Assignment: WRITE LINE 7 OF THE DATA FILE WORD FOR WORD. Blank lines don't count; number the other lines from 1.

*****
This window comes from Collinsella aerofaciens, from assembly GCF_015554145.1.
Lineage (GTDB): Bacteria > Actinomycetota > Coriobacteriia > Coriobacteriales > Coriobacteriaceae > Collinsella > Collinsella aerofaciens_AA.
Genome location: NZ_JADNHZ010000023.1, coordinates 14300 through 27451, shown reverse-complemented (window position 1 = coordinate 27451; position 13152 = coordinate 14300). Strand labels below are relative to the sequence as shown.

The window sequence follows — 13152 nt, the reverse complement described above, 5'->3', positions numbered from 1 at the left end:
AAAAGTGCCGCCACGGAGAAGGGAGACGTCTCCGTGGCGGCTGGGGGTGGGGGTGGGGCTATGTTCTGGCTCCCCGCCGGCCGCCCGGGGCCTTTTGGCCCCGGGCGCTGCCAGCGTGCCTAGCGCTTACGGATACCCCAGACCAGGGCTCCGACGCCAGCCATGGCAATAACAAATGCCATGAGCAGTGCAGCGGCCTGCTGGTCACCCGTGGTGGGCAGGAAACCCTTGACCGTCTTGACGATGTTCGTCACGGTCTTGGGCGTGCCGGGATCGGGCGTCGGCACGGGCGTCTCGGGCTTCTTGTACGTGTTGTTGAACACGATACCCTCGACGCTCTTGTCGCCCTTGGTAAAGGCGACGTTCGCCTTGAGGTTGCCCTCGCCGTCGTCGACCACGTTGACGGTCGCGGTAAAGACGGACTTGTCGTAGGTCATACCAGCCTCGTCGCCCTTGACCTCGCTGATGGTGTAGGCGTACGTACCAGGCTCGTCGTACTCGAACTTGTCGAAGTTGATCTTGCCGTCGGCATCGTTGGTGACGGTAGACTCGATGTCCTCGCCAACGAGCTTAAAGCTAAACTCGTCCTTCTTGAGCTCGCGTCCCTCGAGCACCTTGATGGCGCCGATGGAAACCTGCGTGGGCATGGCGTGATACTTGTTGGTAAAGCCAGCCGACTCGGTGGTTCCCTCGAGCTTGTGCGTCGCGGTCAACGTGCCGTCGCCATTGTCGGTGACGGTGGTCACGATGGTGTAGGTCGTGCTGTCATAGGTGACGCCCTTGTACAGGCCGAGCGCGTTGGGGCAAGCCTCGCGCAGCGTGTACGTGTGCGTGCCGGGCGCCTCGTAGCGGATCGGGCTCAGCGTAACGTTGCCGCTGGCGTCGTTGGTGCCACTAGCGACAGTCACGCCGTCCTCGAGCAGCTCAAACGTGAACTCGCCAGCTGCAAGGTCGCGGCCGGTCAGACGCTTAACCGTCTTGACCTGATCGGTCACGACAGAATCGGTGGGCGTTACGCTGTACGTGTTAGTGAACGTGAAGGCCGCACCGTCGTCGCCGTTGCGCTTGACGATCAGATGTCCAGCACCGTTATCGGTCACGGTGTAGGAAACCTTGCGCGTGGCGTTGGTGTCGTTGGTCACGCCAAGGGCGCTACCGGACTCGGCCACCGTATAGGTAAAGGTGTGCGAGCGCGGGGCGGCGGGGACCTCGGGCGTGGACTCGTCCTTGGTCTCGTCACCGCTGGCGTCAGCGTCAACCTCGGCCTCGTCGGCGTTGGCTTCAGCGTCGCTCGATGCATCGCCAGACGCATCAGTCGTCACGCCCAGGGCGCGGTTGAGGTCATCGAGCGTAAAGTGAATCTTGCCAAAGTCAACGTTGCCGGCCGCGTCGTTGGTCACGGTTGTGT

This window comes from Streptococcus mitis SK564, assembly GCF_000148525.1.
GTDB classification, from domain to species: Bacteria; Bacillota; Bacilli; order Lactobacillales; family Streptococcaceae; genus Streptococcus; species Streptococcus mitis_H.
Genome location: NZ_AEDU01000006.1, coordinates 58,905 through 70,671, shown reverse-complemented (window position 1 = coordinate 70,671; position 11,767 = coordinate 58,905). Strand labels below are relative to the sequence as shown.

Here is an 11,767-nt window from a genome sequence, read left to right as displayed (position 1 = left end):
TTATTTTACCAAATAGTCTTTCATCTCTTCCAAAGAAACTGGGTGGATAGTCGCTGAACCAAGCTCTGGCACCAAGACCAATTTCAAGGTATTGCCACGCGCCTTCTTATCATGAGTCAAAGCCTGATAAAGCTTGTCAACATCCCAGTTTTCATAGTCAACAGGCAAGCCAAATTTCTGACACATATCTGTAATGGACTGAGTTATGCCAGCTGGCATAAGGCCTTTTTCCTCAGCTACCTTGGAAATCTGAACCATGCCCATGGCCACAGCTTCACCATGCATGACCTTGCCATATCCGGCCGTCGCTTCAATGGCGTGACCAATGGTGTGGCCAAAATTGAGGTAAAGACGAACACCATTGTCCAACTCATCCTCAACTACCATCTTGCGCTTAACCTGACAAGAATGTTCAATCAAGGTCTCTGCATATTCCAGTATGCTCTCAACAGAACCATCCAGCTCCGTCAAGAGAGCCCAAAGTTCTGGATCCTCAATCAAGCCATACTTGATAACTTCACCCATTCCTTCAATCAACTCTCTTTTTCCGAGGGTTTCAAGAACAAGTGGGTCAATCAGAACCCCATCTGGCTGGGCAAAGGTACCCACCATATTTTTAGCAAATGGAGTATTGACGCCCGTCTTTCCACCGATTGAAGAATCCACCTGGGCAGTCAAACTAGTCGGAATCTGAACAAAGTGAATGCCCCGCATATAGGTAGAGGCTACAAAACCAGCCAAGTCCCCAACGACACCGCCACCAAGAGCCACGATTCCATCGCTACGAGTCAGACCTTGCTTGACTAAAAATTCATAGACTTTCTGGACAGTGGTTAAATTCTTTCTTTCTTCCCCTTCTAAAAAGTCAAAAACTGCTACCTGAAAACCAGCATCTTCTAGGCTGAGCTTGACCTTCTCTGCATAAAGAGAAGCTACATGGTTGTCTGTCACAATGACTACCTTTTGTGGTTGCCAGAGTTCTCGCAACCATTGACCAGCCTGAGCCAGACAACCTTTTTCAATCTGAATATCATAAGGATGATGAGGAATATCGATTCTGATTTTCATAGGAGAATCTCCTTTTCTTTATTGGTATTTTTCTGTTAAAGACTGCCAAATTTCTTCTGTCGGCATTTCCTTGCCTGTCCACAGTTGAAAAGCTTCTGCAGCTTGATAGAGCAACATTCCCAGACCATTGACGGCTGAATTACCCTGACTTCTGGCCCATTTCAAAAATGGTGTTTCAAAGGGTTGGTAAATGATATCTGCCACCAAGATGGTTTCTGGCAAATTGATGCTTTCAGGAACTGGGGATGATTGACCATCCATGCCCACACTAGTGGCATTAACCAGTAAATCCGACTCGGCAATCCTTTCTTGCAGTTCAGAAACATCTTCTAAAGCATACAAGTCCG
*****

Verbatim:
GTDB classification, from domain to species: Bacteria; Bacillota; Bacilli; order Lactobacillales; family Streptococcaceae; genus Streptococcus; species Streptococcus mitis_H.